On this day a year ago, I was officially diagnosed with IBD. IBD isn’t something I’m ashamed about and I talk openly about it, not only on my blog but in general too. If you’re not sure what IBD is, I’ve done a few posts about it before such as What is IBD? and How Being Diagnosed With a Chronic Illness Changed Who I Am.
Time has a funny way of running away from you and when you spend each day just trying to make it to bed time, well it can run away even faster. This past year has been full of highs as well as lows. I made it to New York just 2 days after being diagnosed, I moved back to Leicester to finish my degree and I’ve learnt more about myself than I thought possible. One thing I’ve been so thankful of over the last year is the support I’ve received and being able to find a community that understands. My friends and family have been beyond supportive in every respect. There have been times, during flares and such, where I’ve been quite ready to just say “what’s the point in it all?” But actually, in those moments I’ve been lucky enough to have people who make me laugh, and remind me that losing the battle today does not mean that I’m going to lose the war.
I’ve come to realise that my body really is something I took for granted before. Not a day goes by where my body isn’t constantly fighting against itself, yet it doesn’t give in. Day after day it gets me out of bed and gets me through the day. Granted some days are slower and longer than others, but thats okay. I’ve come to terms with the brain fog and the tiredness that so often make me slow, and so have the people around me. I’ve learnt to just laugh at the stupid things I come out with now instead of getting frustrated. I rest when my body tells me to now because life becomes that much harder when I don’t.
I still think that some people don’t really understand IBD or chronic illness and that’s okay because there’s still things I don’t even understand. If you don’t want to know or take the time to understand, then fair, I completely get that because why should you? But theres something to be said for the people who do sit and try to understand, it means more than the world to me when somebody genuinely wants to know if theres anything they can do to help or just want to understand. I’m still trying to find a way to express how living with this makes me feel but knowing there are people who care, and having a huge support system out there who understand, really does help.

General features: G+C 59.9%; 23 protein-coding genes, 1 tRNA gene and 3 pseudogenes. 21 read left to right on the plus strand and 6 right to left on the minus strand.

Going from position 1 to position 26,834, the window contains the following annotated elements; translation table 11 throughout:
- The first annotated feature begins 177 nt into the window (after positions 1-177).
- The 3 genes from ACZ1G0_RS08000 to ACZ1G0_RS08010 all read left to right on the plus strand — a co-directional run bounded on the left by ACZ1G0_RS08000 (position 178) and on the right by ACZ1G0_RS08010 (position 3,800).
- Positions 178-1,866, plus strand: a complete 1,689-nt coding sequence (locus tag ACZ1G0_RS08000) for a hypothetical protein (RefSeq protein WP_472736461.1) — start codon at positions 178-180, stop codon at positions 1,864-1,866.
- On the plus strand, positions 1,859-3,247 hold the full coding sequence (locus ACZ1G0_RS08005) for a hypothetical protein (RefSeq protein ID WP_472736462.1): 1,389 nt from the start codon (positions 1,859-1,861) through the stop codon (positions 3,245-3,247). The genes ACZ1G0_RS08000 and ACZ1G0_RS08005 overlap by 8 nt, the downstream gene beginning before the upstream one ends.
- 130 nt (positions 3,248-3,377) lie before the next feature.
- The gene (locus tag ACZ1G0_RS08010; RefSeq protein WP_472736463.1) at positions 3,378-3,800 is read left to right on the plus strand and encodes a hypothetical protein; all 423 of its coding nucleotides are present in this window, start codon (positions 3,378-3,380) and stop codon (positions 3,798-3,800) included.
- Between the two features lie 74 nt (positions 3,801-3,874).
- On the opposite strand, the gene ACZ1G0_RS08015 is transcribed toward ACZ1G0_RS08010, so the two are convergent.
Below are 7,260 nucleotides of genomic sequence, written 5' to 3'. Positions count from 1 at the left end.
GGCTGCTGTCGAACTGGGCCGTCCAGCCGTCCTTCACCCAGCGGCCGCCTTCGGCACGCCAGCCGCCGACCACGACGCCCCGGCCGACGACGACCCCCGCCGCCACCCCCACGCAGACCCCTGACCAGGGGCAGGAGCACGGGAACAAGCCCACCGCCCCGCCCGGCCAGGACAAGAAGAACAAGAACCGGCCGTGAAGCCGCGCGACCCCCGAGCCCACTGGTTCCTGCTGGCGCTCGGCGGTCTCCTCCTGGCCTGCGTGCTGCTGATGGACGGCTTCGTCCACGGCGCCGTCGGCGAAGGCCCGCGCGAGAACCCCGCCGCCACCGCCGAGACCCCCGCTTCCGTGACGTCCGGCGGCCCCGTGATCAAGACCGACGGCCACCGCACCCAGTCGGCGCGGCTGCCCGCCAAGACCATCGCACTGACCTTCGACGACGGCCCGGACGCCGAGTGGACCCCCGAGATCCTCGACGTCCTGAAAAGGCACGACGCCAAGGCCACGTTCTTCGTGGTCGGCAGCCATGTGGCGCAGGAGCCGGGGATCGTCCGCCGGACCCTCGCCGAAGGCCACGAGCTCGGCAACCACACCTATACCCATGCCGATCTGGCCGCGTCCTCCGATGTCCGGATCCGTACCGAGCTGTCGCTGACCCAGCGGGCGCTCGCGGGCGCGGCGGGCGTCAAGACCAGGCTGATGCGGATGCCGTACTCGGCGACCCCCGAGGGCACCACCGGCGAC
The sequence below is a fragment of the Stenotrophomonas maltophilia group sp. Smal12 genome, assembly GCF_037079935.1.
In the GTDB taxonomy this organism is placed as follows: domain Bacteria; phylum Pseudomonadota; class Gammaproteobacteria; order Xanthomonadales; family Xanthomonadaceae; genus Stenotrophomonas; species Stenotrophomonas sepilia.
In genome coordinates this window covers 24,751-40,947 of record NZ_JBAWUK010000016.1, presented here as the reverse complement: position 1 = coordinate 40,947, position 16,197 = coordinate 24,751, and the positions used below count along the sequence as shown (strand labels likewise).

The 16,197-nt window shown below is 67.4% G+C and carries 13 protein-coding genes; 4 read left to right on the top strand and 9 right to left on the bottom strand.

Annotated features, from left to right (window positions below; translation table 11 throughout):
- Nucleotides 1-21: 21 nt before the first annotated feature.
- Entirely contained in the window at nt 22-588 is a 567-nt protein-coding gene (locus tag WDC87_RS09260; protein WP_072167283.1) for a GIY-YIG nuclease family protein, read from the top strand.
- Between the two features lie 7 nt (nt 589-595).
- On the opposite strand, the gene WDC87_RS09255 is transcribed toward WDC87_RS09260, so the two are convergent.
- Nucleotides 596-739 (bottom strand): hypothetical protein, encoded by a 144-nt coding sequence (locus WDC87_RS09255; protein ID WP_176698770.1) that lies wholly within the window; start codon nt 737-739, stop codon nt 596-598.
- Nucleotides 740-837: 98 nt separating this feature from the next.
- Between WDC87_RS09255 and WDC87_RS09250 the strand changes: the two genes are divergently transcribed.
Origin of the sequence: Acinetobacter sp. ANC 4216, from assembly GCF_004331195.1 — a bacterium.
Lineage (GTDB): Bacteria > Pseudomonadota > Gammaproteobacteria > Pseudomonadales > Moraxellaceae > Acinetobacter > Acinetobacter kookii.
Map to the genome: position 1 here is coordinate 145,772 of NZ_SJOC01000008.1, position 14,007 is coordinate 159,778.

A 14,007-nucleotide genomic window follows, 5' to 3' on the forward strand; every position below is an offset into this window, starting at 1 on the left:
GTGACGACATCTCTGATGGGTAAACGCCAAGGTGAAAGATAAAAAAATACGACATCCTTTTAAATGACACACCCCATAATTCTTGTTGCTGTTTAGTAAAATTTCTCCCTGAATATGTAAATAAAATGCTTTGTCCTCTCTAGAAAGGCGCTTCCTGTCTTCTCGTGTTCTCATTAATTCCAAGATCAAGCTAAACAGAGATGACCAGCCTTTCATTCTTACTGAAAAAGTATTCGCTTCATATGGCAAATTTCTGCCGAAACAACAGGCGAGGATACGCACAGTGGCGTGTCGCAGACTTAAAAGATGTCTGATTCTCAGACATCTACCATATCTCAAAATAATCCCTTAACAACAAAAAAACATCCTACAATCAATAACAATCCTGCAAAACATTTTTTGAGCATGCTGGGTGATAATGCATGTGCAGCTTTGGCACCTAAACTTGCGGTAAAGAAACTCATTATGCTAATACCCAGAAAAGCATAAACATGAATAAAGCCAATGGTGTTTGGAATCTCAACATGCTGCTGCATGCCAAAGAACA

So I thought I’d leave you with some of the things I’ve learnt over the last year that I wish I’d been told to begin with.
You will get used to using public restrooms. I had the biggest thing about public toilets before, I hated them and would rather wait to the point of bursting than go in them. However, now I don’t even bat an eyelid now. And I chuckle when I hear people make comments about how they hate them, because that was me. But when you don’t have a choice, you don’t have a choice. I think something that comes with this is the ability to scout out every toilet, no matter where you go. As soon as I go anywhere, the first thing I make sure I know is where all the toilets are as well as where the places to sit and rest are. Soon this becomes second nature and you won’t even have to think about it.
Only going to the toilet twice a day will feel like the biggest victory you could ask for. And thats because it is sometimes. So celebrate it, because that means somethings working, and after weeks, maybe months of dealing with a different outcome (for me it was 10-12 times a day), this is huge. I promise you, you will never feel relief like it, so don’t feel silly about this victory seeming small, I couldn’t quite believe it when it happened to me.
You are not as predictable as you were before. I like to have a plan, to know exactly what I’m doing and when. This is something that I really struggled with after being diagnosed, because I had no idea how my body was going to feel or behave day to day. Unpredictable wasn’t a word I really liked using but I rambled my way through and now I’m in a position where I’m able to plan and make room for the unpredictable. Just because something inside you has changed, in no way means you have to. There are ways around everything and with some patience and lots of trying, you’ll find yourself back to your old self in no time.
Your body has become a home constantly under attack so listen to its battlecry. The quicker you accept this the better. It’s not admitting defeat, it’s admitting change. The hardest thing I’ve had to learn is to actually listen to my body. Rest when you’re tired, don’t skip that meal because you need to do something else, make sure you’re drinking enough to stay dehydrated. Your body is doing an amazing job at keeping you able to function but sometimes it needs help, so help it. Listen to what you need and do it. Don’t do what I did and just push through assuming you’ll be fine, because you won’t be and when your body can’t cope anymore, it will crash and burn and that is the hardest thing to come back from.
So, weirdly, happily anniversary to me I guess. Here’s to another year of learning, living life, and not letting this thing win.